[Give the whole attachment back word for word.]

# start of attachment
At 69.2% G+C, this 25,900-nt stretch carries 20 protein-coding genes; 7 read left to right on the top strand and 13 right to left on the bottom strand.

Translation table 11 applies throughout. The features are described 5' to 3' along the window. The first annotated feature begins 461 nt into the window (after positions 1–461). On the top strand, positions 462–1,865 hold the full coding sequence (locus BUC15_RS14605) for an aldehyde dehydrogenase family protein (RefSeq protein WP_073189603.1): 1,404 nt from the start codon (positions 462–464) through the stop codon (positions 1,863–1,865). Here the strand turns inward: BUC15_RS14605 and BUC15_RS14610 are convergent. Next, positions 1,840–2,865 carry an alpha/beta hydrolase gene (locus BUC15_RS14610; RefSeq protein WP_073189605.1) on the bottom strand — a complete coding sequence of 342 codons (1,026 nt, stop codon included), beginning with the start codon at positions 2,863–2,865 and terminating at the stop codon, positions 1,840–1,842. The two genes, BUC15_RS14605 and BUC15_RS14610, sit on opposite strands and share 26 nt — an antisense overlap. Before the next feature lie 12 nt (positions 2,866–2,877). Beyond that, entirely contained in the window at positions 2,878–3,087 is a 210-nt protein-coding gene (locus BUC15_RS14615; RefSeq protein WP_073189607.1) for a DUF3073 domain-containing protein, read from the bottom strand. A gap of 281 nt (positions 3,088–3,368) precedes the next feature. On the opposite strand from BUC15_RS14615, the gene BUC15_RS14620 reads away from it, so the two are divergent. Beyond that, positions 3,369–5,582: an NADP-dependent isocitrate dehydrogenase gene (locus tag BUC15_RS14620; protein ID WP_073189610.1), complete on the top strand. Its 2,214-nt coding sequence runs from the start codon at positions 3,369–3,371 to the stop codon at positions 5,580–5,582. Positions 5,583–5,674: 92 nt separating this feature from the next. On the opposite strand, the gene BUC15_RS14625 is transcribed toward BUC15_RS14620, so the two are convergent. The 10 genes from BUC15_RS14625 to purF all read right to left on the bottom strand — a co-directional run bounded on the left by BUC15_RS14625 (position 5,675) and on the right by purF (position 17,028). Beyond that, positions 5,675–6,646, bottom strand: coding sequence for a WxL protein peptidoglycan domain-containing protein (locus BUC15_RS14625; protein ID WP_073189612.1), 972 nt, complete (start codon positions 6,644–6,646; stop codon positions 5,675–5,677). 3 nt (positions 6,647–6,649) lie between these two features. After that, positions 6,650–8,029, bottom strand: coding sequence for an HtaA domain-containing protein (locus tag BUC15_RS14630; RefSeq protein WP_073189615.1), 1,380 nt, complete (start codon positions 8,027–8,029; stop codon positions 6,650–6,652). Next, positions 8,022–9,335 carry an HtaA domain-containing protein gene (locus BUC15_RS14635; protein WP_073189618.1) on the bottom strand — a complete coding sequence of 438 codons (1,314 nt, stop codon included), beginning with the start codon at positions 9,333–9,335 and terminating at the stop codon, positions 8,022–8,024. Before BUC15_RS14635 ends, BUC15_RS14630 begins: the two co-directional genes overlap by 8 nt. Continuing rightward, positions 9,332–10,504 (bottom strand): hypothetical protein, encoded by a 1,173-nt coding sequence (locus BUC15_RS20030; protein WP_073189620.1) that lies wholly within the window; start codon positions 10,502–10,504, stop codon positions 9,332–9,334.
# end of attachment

At 69.2% G+C, this 25,900-nt stretch carries 20 protein-coding genes; 7 read left to right on the top strand and 13 right to left on the bottom strand.

Translation table 11 applies throughout. The features are described 5' to 3' along the window. The first annotated feature begins 461 nt into the window (after positions 1–461). On the top strand, positions 462–1,865 hold the full coding sequence (locus BUC15_RS14605) for an aldehyde dehydrogenase family protein (RefSeq protein WP_073189603.1): 1,404 nt from the start codon (positions 462–464) through the stop codon (positions 1,863–1,865). Here the strand turns inward: BUC15_RS14605 and BUC15_RS14610 are convergent. Next, positions 1,840–2,865 carry an alpha/beta hydrolase gene (locus BUC15_RS14610; RefSeq protein WP_073189605.1) on the bottom strand — a complete coding sequence of 342 codons (1,026 nt, stop codon included), beginning with the start codon at positions 2,863–2,865 and terminating at the stop codon, positions 1,840–1,842. The two genes, BUC15_RS14605 and BUC15_RS14610, sit on opposite strands and share 26 nt — an antisense overlap. Before the next feature lie 12 nt (positions 2,866–2,877). Beyond that, entirely contained in the window at positions 2,878–3,087 is a 210-nt protein-coding gene (locus BUC15_RS14615; RefSeq protein WP_073189607.1) for a DUF3073 domain-containing protein, read from the bottom strand. A gap of 281 nt (positions 3,088–3,368) precedes the next feature. On the opposite strand from BUC15_RS14615, the gene BUC15_RS14620 reads away from it, so the two are divergent. Beyond that, positions 3,369–5,582: an NADP-dependent isocitrate dehydrogenase gene (locus tag BUC15_RS14620; protein ID WP_073189610.1), complete on the top strand. Its 2,214-nt coding sequence runs from the start codon at positions 3,369–3,371 to the stop codon at positions 5,580–5,582. Positions 5,583–5,674: 92 nt separating this feature from the next. On the opposite strand, the gene BUC15_RS14625 is transcribed toward BUC15_RS14620, so the two are convergent. The 10 genes from BUC15_RS14625 to purF all read right to left on the bottom strand — a co-directional run bounded on the left by BUC15_RS14625 (position 5,675) and on the right by purF (position 17,028). Beyond that, positions 5,675–6,646, bottom strand: coding sequence for a WxL protein peptidoglycan domain-containing protein (locus BUC15_RS14625; protein ID WP_073189612.1), 972 nt, complete (start codon positions 6,644–6,646; stop codon positions 5,675–5,677). 3 nt (positions 6,647–6,649) lie between these two features. After that, positions 6,650–8,029, bottom strand: coding sequence for an HtaA domain-containing protein (locus tag BUC15_RS14630; RefSeq protein WP_073189615.1), 1,380 nt, complete (start codon positions 8,027–8,029; stop codon positions 6,650–6,652). Next, positions 8,022–9,335 carry an HtaA domain-containing protein gene (locus BUC15_RS14635; protein WP_073189618.1) on the bottom strand — a complete coding sequence of 438 codons (1,314 nt, stop codon included), beginning with the start codon at positions 9,333–9,335 and terminating at the stop codon, positions 8,022–8,024. Before BUC15_RS14635 ends, BUC15_RS14630 begins: the two co-directional genes overlap by 8 nt. Continuing rightward, positions 9,332–10,504 (bottom strand): hypothetical protein, encoded by a 1,173-nt coding sequence (locus BUC15_RS20030; protein WP_073189620.1) that lies wholly within the window; start codon positions 10,502–10,504, stop codon positions 9,332–9,334.